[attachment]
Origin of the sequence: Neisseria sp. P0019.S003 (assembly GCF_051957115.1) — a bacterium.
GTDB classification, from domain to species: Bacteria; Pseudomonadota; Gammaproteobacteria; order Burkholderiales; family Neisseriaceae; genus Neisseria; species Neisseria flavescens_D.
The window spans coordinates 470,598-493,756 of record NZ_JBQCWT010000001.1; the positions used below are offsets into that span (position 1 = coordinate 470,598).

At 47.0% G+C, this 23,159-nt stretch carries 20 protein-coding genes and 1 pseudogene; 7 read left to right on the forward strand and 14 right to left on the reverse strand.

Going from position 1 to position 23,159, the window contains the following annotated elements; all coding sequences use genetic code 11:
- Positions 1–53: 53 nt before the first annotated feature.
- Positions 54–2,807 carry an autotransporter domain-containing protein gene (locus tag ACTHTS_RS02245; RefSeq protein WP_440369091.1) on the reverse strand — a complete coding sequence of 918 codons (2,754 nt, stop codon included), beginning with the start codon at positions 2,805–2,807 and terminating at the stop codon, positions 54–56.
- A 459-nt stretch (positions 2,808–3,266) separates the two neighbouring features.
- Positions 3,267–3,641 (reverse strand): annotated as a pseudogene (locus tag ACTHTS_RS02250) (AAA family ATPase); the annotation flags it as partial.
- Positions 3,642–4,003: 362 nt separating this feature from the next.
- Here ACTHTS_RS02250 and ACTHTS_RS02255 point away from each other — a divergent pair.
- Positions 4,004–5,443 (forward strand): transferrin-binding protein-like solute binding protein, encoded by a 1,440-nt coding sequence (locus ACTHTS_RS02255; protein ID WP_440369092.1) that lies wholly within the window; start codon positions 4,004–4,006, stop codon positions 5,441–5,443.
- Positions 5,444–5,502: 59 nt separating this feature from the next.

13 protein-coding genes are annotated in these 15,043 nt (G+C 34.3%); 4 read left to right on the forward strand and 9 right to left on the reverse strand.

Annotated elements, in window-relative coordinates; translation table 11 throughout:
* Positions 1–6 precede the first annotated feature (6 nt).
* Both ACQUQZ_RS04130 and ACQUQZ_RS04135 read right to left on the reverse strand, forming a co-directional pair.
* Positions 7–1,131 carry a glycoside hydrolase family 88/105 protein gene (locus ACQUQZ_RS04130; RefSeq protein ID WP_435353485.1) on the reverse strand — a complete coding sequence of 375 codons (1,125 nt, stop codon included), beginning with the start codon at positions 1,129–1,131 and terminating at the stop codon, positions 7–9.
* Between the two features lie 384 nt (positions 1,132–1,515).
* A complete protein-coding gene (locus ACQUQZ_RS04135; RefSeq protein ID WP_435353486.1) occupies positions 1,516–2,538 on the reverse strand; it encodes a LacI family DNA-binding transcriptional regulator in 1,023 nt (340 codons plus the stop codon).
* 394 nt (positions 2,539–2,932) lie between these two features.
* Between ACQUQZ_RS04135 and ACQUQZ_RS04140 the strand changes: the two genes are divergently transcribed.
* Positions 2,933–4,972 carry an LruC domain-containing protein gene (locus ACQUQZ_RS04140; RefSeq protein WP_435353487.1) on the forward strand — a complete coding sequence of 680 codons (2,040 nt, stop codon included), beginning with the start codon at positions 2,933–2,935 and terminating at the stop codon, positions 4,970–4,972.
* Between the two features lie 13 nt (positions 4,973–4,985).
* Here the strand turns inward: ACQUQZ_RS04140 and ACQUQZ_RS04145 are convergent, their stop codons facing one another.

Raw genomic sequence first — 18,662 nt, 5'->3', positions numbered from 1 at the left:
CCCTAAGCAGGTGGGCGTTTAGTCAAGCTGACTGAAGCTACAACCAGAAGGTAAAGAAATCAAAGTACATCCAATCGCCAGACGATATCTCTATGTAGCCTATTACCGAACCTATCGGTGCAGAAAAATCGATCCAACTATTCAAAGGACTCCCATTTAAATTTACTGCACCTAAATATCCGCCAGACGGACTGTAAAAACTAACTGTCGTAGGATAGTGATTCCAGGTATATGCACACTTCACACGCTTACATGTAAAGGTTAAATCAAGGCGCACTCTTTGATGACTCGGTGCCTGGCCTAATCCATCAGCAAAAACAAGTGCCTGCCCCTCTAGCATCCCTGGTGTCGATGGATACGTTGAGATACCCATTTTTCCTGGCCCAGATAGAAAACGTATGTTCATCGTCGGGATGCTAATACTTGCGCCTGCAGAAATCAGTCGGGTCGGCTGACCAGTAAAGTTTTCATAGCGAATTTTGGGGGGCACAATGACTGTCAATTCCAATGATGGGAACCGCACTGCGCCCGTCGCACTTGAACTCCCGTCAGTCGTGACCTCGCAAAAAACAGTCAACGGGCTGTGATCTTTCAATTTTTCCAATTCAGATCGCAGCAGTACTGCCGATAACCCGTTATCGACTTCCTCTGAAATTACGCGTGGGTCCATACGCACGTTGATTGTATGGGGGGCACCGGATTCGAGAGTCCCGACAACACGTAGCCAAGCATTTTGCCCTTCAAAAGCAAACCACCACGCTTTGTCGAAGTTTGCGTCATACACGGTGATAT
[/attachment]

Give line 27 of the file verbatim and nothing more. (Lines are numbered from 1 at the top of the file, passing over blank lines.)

CCCTAAGCAGGTGGGCGTTTAGTCAAGCTGACTGAAGCTACAACCAGAAGGTAAAGAAATCAAAGTACATCCAATCGCCAGACGATATCTCTATGTAGCCTATTACCGAACCTATCGGTGCAGAAAAATCGATCCAACTATTCAAAGGACTCCCATTTAAATTTACTGCACCTAAATATCCGCCAGACGGACTGTAAAAACTAACTGTCGTAGGATAGTGATTCCAGGTATATGCACACTTCACACGCTTACATGTAAAGGTTAAATCAAGGCGCACTCTTTGATGACTCGGTGCCTGGCCTAATCCATCAGCAAAAACAAGTGCCTGCCCCTCTAGCATCCCTGGTGTCGATGGATACGTTGAGATACCCATTTTTCCTGGCCCAGATAGAAAACGTATGTTCATCGTCGGGATGCTAATACTTGCGCCTGCAGAAATCAGTCGGGTCGGCTGACCAGTAAAGTTTTCATAGCGAATTTTGGGGGGCACAATGACTGTCAATTCCAATGATGGGAACCGCACTGCGCCCGTCGCACTTGAACTCCCGTCAGTCGTGACCTCGCAAAAAACAGTCAACGGGCTGTGATCTTTCAATTTTTCCAATTCAGATCGCAGCAGTACTGCCGATAACCCGTTATCGACTTCCTCTGAAATTACGCGTGGGTCCATACGCACGTTGATTGTATGGGGGGCACCGGATTCGAGAGTCCCGACAACACGTAGCCAAGCATTTTGCCCTTCAAAAGCAAACCACCACGCTTTGTCGAAGTTTGCGTCATACACGGTGATAT